Jonathan Lewis Seminar "Optimising Oracle Performance by Design"
Last week I visited the Oaktable Seminar "Performance by Design" by Jonathan Lewis, held in Utrecht. I would like to share some of the topics of the seminar which I found particularly interesting.
The locking mechanism in Oracle is equivalent to the English queue. Strictly speaking, locking is a enqueue waiting in line for the enqueue resource. Processes whitch require a lock on a certain row in the table, actually have to wait in line for other processes in the queue to complete.<br>Another thing with locking is, that row locking does not find place in a way that most people think of as "locking the row". There is not a structure where all the row locks currently held by the system. Advantage: no actual limit on the number of concurrent row locks. Disadvantage: you can never find out which rows are locked.
Where locking is the gentle and polite queuing in front of a London bus, latching is a group of American Football players trying to get hold of the same ball. Oversimplified, a latch is a flag which marks a linked list. In a multi-user system linked lists may not be modified while being read by another process. So a latch consists of a counter and an exclusive write flag; readers top up the counter only when the exclusive write flag is not set. On the other hand, writers can set the exclusive write flag at any time but cannot start modifying the linked list before every reader has unsubscribed itself and hence deregistered themselves off the latch.
A brief troubleshooting strategy
A rule of thumbs which I found very useful:
- if your system has high cpu, the problem is probably in bad or excess sql.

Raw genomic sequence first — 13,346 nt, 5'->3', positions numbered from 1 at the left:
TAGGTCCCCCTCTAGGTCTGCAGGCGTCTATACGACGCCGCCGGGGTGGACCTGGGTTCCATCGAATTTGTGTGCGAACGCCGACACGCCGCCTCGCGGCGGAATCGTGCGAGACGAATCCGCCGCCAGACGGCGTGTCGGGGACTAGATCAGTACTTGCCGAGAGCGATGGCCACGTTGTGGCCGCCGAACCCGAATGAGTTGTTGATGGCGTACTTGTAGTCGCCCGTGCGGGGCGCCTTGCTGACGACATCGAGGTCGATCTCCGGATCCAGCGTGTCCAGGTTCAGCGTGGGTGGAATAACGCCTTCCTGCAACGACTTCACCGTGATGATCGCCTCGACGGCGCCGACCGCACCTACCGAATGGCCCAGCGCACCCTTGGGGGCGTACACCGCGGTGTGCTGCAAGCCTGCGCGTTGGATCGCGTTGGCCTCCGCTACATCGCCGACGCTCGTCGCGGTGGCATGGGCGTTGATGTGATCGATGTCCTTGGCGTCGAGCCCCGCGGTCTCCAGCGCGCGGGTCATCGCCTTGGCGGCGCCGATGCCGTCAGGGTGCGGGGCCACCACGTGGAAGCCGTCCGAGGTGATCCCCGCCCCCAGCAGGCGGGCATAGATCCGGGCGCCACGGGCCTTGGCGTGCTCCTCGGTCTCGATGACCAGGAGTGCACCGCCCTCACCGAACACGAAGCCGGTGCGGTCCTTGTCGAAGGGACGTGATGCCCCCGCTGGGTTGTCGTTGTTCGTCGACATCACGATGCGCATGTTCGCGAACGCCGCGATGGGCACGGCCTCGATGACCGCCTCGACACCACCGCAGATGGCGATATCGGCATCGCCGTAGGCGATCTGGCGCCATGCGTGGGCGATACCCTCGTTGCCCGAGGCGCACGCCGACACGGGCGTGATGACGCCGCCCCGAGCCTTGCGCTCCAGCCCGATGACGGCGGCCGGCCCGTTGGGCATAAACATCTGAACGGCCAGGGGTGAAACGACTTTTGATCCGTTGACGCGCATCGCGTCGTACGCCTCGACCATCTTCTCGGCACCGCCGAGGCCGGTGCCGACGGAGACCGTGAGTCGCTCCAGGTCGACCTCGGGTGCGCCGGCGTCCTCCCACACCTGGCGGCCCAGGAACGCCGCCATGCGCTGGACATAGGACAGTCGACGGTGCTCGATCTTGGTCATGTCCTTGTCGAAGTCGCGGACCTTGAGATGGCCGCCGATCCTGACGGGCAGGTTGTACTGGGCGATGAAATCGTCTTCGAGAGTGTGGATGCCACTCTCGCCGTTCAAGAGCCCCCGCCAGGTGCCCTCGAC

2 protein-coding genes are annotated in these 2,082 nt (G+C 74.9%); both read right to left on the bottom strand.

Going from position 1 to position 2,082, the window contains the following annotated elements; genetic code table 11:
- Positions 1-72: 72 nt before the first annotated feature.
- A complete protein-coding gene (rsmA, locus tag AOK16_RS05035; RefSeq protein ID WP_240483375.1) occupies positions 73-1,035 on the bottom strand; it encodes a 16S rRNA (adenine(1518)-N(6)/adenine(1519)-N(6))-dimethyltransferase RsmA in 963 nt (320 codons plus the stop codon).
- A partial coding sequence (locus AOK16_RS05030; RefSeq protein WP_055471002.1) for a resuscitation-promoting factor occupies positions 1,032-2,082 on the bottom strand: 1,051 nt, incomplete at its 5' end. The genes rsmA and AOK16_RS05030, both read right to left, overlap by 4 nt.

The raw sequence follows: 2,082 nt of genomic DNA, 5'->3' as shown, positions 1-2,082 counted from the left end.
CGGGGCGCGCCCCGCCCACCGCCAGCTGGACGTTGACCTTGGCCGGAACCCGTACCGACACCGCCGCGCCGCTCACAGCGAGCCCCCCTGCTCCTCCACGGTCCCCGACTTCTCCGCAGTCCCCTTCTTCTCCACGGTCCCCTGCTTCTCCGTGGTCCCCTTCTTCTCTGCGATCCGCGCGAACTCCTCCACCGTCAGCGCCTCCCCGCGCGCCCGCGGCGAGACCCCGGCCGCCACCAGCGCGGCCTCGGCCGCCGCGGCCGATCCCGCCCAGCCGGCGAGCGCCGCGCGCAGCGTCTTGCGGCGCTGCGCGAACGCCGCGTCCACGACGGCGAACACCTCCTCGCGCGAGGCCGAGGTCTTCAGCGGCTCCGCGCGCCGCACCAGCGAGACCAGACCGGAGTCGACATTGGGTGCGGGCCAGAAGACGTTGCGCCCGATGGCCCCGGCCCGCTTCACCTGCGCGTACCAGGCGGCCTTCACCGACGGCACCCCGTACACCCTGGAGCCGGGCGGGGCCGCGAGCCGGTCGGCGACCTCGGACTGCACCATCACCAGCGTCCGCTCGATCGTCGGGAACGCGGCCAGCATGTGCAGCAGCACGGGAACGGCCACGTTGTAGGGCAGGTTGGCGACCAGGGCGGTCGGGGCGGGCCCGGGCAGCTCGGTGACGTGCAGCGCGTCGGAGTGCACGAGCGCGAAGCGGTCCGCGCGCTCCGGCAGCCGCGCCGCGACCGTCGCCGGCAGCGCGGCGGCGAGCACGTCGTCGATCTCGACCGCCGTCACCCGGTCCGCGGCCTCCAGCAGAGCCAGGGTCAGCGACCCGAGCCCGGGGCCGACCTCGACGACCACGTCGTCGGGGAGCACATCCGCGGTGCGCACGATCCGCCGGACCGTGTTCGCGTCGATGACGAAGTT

- if there is a high amount of waits, the problem is probably in latches, locks or I/O.
- I/O can be both in disk or network; locks can be internal or external
Statspack is very useful, but it doesn’t tell you everything. Configure statspack so that it takes regular snapshots and see what it does on various times. Always keep an eye of the scale of things when interpreting Statspack results. What is the timespan of your snapshot, how big is the system, and maybe there was a batch job running at the time of your snapshot?
There are a lot of very informative performance views in the database. Learn to use them! A short list of them: v$sess_io, v$filestat, v$segstat, v$sql
What I’ve learned
- There are many ways leading to Rome, some methods appear very fast but you usually pay for it in another step of the process
- A commit is cheap and a rollback is very, very expensive. This is because a rollback does not roll things back, but actually re-applies all information in the undo buffer to the datablocks and then…. commits.
- Setting up a new connection to the database comes at a cost, but ending a connection can be really expensive. Thinks of all the work that needs to be done to clean op the PGA!
- Fine-grain access control, row-level security and VPD’s are very fancy but have a large performance impact. In effect, every reference to a table or view is replaced with an inline view.
- In fact, be very careful with every new feature introduced by Oracle; examine the performance-impact before you use or even activate the feature.
- Resource management does not work as nice as you might expect it to.
- Oracle is (not yet) fit for actual use of objects in the database. Creating objecttypes is not a problem of course!
- Last but not least: there is still so much too learn!
- Oak Table Seminar – Optimizing Oracle Performance by Design by Jonathan Lewis (day 2)
- Optimising Oracle (Performance by Design) â€“ Day 1
- Lots of little interesting notes on Oracle 9i & 10g – database design, DBA, architecture, performance etc. from the Tom Kyte seminar
- Oracle Designer – on Design Editor performance and Repository Maintenance
- Eindgebruikers zijn Olifanten – Driedaags seminar â€˜Effective Oracle by Designâ€™door Oracle-fenomeen Ask-Tom Kyte (article from Optimize, March 2005)